you weren't sure you wanted (the vomiting).

He is best on text. (More phone calls would be nice.)

You and he volley while the other two spectate.

We can't keep up, they say, and you will think

be here now be here now be here now.

More poetry:

We have created a book that includes all 2022 poems submitted as well as pictures of the art from the exhibit.  The book is available at the church.  

THIRD PRIZE (tie)

Words Frequently Confused: Destitute, Desuetude

                                                            by Phillip Sterling

The Full Hunter's Moon is exhausted, having

spent the better part of a long night exchanging animosity with our neighbor's security light

that insists on appropriating our queen-sized 

comforter like a feverish child, no matter what

we do, or could have done.  Beyond the window

the stark trees take sides, as do the shadows

of the trees inside, as do you, in your worry

for the colicky horse, and me, my censure of

the kitten's unkind hunger.  --All brought

to light in suffrage and accusation, played out 

as dark comedy, night's corruption.  And to

what end?  Why here? Why tonight?  that

the moon must remind us to be attentive to it,

its magnitude, its insistence that we should be

grateful it's not to some dark shore the tide

has taken us in our small white boat, and where,

come daylight, we may find ourselves unwelcome.

HONORABLE MENTION

Mercury Vapor Lights on Oversized Poles       by Nancy Hoy Nott

John Joe Cooney was the first to get one.

The fear-filled fifties had spread into the 

rural reaches of our little Illinois town.

For Safety the next farmer claimed

when he planted one by the end of his barn

on an enormous pole strong enough to

hold a tractor aloft, the light bright enough

to make the stars a memory.

Then, of course, the lights became a contest,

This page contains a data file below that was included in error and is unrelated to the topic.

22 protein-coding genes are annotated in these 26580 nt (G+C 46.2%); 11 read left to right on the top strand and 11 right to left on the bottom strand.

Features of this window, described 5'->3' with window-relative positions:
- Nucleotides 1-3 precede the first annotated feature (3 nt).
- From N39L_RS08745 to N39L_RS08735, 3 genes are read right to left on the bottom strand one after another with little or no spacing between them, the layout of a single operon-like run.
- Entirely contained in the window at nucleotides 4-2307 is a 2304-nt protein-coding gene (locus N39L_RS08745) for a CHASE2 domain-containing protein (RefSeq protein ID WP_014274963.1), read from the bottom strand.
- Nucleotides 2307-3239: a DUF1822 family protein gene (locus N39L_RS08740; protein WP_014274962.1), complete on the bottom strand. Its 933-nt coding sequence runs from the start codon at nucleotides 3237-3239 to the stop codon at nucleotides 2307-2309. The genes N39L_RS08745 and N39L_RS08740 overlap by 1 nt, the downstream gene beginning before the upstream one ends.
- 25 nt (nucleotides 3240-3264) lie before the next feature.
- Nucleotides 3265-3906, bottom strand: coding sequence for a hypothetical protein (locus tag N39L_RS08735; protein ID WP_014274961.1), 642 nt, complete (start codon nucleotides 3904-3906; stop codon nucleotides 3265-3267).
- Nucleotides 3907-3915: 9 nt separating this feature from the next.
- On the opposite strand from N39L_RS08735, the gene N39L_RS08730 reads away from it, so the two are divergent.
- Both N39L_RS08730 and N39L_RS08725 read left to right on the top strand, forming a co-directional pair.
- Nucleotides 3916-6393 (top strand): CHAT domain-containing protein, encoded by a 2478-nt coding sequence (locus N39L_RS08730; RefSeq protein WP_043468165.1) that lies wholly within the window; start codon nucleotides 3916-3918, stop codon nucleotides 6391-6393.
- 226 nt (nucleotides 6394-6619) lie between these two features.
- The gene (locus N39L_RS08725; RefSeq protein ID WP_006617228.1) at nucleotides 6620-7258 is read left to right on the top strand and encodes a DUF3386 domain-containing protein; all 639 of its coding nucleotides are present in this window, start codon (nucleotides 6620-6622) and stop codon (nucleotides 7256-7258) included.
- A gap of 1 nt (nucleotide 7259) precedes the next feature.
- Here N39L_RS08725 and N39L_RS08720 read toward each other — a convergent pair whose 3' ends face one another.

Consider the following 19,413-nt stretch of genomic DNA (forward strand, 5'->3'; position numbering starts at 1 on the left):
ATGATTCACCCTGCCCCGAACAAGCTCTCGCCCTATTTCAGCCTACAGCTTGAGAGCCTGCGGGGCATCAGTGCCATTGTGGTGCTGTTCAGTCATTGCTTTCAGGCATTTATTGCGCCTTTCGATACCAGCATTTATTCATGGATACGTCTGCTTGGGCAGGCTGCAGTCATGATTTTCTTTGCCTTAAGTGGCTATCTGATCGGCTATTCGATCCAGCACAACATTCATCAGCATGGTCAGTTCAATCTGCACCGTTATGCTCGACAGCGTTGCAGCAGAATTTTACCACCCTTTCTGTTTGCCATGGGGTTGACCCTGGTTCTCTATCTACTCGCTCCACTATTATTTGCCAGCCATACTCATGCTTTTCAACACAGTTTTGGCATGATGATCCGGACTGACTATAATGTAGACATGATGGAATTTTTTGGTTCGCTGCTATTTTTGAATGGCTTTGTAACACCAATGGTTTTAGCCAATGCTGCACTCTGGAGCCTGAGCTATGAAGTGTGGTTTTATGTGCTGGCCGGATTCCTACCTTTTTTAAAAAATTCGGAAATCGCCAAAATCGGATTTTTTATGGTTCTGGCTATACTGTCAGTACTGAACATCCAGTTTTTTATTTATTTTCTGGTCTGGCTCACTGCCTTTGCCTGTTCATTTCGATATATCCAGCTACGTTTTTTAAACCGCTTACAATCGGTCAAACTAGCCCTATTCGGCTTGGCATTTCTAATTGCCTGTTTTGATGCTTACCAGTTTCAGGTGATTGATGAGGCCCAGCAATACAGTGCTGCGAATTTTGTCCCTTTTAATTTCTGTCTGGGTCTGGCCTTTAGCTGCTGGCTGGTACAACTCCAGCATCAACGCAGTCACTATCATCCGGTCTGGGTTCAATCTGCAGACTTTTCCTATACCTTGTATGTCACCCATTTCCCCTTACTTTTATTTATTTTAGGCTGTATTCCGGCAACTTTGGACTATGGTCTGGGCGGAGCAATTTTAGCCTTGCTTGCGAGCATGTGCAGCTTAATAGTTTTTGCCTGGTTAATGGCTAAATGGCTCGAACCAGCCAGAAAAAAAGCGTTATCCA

strung across the county like some giant's

crooked runway, one blue-toned light bleeding

into the next, a dot-to-dot of constant day.

Safety may have started this glowing bloom,

but competition was where it landed.

Whose light is brighter? Who has two?

Which pole is the tallest? Who ran wiring out to the

east end of the cornfield to score the win?

Now, maybe the corn felt safe, the racoons reassured,

but migrating birds were lost between night and day.

My mother, normally a rule-follower,

reached her limit. The neighbor's light spoiled our sky,

stole our moon, and made shadows slink

inside our bedrooms at night. She considered sending

my sisters and me out to see if the light could be sabotaged.

Is there a wire we can cut? A stone we could throw?

We were thrilled to have such a wicked assignment

but she caught herself, reminded us about right and wrong,

retracted her wish, bought room-darkening shades.

We lost the pure and perfect dark of our Illinois nights

to the never-ending glare of mercury vapor lights.

ARTISTS and POETS were invited

to submit work on the theme:     

 A Certain Slant of Light  

MANY THANKS

to our 2022 poetry juror Susan Blackwell Ramsey,

and to all the participating poets!